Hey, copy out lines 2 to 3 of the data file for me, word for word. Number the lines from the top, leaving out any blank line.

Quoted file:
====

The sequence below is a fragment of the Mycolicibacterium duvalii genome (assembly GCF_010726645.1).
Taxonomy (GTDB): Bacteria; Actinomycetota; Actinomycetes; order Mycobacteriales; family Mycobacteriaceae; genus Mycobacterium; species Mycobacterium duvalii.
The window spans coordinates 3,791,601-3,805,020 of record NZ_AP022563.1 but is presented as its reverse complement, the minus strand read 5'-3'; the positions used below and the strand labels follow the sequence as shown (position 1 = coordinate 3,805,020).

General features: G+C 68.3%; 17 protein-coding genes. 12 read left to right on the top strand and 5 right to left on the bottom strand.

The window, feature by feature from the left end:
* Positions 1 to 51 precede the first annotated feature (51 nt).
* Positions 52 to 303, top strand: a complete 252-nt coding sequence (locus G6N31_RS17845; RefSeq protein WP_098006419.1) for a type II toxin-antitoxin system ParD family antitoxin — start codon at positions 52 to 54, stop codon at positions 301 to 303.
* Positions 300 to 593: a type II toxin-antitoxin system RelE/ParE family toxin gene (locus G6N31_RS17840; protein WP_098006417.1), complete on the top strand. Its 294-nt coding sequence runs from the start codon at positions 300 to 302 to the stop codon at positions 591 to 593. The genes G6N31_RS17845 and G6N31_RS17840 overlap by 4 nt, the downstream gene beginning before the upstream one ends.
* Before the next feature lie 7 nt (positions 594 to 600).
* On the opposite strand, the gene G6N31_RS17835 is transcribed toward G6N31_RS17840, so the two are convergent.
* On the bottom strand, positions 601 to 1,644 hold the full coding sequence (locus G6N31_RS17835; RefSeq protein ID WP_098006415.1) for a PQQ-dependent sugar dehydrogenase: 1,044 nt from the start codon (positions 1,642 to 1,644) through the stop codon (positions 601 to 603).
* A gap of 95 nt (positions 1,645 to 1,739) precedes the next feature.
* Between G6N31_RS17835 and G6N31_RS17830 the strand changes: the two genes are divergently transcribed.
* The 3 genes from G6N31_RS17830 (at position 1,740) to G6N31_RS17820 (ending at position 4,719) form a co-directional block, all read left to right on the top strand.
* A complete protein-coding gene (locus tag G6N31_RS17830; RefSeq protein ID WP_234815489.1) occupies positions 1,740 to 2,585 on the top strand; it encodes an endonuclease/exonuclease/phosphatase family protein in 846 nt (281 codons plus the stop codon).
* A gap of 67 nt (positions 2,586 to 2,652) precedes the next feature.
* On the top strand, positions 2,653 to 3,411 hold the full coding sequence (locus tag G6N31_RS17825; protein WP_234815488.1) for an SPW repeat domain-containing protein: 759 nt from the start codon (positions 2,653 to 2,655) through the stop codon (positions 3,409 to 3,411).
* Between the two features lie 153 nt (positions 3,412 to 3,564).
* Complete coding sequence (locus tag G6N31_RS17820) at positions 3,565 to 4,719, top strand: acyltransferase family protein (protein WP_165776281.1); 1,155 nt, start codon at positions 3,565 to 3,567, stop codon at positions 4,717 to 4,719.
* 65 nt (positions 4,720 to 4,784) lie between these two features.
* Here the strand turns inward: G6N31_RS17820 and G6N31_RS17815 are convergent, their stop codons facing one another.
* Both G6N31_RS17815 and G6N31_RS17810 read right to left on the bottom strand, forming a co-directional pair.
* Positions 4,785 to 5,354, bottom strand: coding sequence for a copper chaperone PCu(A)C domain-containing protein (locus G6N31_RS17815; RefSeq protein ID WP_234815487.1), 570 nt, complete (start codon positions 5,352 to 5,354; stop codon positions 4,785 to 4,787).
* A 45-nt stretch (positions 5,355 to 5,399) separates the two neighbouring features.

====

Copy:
Taxonomy (GTDB): Bacteria; Actinomycetota; Actinomycetes; order Mycobacteriales; family Mycobacteriaceae; genus Mycobacterium; species Mycobacterium duvalii.
The window spans coordinates 3,791,601-3,805,020 of record NZ_AP022563.1 but is presented as its reverse complement, the minus strand read 5'-3'; the positions used below and the strand labels follow the sequence as shown (position 1 = coordinate 3,805,020).